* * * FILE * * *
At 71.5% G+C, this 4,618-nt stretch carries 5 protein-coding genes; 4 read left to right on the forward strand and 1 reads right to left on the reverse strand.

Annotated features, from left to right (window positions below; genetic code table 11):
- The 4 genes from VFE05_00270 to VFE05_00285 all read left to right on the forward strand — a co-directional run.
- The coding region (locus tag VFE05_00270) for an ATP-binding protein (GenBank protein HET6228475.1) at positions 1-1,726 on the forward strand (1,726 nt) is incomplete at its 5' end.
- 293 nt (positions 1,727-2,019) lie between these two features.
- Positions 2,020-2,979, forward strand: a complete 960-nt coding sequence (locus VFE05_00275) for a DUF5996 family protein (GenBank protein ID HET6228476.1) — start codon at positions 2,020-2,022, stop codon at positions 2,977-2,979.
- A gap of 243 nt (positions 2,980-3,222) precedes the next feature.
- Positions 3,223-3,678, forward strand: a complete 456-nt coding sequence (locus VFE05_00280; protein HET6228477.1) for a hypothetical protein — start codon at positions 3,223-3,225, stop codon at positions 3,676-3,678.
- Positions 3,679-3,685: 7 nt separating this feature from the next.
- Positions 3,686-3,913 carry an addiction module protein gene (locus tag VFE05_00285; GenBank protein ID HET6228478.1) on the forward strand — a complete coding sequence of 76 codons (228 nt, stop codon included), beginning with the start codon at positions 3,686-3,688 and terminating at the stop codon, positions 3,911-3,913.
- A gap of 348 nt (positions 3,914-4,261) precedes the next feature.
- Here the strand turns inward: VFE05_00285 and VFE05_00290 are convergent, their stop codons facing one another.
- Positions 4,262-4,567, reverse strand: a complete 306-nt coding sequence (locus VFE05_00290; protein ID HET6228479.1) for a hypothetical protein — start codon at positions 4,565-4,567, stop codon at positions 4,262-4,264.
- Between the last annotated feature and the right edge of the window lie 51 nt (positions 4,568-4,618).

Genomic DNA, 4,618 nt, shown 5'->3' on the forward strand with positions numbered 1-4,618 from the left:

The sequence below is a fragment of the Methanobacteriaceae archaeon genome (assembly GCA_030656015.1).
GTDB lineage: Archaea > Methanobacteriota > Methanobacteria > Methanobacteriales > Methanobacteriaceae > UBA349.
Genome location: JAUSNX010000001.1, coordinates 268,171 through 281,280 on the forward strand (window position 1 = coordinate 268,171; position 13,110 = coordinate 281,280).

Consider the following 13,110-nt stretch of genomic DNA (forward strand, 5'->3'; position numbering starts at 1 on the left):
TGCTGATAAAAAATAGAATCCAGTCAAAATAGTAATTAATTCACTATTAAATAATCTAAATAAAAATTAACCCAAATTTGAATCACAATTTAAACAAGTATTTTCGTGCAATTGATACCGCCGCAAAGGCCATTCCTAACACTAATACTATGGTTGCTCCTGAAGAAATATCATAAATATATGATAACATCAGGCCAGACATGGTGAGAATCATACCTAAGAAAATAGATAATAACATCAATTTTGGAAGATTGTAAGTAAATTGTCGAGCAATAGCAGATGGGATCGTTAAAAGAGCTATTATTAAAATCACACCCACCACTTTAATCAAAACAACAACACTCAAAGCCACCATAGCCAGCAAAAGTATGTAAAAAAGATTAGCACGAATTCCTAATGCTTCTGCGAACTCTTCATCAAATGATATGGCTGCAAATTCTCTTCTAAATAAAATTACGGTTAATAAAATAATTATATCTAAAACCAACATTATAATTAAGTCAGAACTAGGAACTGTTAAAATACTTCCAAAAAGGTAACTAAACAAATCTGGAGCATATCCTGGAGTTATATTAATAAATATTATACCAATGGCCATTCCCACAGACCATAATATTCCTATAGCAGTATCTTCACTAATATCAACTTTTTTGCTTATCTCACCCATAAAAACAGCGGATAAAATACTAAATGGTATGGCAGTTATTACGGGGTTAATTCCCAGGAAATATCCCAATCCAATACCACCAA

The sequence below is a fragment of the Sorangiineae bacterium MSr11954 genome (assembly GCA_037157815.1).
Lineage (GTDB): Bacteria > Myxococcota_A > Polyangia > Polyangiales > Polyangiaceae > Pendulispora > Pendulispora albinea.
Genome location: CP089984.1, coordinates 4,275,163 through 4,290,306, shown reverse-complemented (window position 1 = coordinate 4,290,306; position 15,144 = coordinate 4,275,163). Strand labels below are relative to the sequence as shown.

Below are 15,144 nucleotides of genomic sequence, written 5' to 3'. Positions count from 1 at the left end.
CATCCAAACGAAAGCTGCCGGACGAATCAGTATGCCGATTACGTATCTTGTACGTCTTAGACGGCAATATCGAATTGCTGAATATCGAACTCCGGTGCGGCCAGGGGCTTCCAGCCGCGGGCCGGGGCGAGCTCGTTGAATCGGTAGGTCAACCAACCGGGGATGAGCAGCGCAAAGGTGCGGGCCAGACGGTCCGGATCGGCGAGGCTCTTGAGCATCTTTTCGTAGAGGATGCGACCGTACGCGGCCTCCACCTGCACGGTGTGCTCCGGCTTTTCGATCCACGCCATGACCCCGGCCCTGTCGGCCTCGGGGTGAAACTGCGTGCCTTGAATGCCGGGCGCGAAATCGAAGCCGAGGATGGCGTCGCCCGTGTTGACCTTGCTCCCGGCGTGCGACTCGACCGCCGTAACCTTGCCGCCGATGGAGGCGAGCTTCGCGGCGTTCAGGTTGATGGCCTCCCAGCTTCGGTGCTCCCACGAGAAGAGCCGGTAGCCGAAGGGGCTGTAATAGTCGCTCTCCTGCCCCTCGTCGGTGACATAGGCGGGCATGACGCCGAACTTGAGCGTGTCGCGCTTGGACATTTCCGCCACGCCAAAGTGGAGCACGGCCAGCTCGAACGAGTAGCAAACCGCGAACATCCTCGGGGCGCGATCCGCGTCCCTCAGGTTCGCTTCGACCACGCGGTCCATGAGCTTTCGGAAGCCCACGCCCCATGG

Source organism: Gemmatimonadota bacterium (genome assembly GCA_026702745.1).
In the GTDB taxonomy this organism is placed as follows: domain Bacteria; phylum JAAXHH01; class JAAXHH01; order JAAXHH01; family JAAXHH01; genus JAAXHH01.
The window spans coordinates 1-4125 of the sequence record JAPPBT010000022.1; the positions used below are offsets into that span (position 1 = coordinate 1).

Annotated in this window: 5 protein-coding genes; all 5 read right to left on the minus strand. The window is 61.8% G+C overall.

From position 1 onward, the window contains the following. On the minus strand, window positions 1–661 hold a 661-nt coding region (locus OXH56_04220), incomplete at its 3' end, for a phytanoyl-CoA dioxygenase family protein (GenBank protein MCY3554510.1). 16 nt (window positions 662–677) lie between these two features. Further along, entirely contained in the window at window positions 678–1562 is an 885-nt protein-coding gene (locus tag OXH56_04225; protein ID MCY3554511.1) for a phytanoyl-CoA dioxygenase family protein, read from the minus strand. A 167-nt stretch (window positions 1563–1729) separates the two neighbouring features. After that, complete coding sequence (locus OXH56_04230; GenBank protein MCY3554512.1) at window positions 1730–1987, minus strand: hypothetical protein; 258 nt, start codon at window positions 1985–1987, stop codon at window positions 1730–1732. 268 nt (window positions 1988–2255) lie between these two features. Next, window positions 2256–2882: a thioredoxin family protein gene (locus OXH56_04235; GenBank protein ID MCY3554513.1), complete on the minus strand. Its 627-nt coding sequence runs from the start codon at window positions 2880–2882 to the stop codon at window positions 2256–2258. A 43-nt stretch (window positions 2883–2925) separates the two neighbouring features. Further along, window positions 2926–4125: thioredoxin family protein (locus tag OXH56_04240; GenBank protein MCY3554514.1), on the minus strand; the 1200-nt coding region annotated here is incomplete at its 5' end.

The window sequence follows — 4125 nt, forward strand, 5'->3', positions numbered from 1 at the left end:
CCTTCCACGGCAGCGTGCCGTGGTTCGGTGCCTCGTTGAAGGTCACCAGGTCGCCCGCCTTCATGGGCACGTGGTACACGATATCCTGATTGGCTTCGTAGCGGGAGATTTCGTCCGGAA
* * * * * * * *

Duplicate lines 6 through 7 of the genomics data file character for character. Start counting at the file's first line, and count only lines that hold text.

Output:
- Positions 2,020-2,979, forward strand: a complete 960-nt coding sequence (locus VFE05_00275) for a DUF5996 family protein (GenBank protein ID HET6228476.1) — start codon at positions 2,020-2,022, stop codon at positions 2,977-2,979.
- A gap of 243 nt (positions 2,980-3,222) precedes the next feature.